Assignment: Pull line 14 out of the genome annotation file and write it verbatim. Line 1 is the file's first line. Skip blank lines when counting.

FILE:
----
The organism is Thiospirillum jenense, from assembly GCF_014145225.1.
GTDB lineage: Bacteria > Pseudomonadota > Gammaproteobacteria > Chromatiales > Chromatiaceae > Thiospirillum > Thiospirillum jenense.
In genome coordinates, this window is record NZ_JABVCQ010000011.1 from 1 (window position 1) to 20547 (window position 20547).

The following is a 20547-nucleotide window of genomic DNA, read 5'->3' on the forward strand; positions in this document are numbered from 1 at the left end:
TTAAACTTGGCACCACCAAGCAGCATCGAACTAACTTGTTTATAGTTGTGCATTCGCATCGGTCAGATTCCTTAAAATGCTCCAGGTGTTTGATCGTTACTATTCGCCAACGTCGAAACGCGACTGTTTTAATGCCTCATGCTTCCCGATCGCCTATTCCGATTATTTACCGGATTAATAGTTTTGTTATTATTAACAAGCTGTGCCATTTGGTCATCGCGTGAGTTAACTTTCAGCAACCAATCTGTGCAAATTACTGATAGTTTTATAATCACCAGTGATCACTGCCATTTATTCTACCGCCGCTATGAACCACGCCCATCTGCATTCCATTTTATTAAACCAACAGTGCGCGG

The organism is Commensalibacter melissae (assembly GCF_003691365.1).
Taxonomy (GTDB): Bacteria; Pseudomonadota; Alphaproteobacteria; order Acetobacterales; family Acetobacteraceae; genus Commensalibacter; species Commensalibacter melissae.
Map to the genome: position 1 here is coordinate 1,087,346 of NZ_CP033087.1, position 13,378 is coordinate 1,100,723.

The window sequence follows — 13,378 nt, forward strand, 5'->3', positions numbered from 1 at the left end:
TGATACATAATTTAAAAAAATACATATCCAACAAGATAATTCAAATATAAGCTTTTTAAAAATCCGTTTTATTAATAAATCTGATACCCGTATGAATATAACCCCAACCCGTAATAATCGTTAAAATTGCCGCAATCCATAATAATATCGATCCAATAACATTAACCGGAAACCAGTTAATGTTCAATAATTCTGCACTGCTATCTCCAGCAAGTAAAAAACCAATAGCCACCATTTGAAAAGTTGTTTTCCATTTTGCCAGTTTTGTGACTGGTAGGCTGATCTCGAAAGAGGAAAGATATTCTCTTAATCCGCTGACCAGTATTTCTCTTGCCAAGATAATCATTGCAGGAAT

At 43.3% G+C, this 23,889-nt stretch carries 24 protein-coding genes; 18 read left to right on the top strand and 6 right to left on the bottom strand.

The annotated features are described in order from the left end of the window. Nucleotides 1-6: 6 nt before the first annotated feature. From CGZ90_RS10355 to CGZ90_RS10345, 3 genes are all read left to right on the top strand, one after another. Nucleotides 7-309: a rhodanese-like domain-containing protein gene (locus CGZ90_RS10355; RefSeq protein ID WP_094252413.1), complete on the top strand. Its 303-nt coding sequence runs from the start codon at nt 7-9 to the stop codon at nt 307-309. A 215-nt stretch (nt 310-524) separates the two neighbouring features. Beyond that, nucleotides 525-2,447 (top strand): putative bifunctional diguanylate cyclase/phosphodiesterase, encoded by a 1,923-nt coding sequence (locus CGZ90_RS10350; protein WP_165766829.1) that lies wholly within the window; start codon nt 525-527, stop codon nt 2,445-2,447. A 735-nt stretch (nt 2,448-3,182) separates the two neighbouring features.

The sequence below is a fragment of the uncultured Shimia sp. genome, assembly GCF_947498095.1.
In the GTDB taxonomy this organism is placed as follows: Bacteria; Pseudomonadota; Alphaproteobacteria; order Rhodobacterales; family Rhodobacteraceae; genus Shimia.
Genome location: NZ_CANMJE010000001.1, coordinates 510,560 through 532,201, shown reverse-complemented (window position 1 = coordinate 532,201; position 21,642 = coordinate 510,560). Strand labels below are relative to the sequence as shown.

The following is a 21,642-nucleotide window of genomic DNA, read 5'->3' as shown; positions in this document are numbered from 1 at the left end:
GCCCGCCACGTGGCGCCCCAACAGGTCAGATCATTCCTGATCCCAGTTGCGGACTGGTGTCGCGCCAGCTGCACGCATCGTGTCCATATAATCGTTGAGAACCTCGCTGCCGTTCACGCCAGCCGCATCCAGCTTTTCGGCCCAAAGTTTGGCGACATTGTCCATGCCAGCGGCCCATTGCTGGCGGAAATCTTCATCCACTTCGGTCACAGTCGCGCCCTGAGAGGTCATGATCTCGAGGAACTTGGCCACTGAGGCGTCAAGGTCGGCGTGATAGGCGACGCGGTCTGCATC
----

In the GTDB taxonomy this organism is placed as follows: Bacteria; Pseudomonadota; Alphaproteobacteria; order Rhodobacterales; family Rhodobacteraceae; genus Shimia.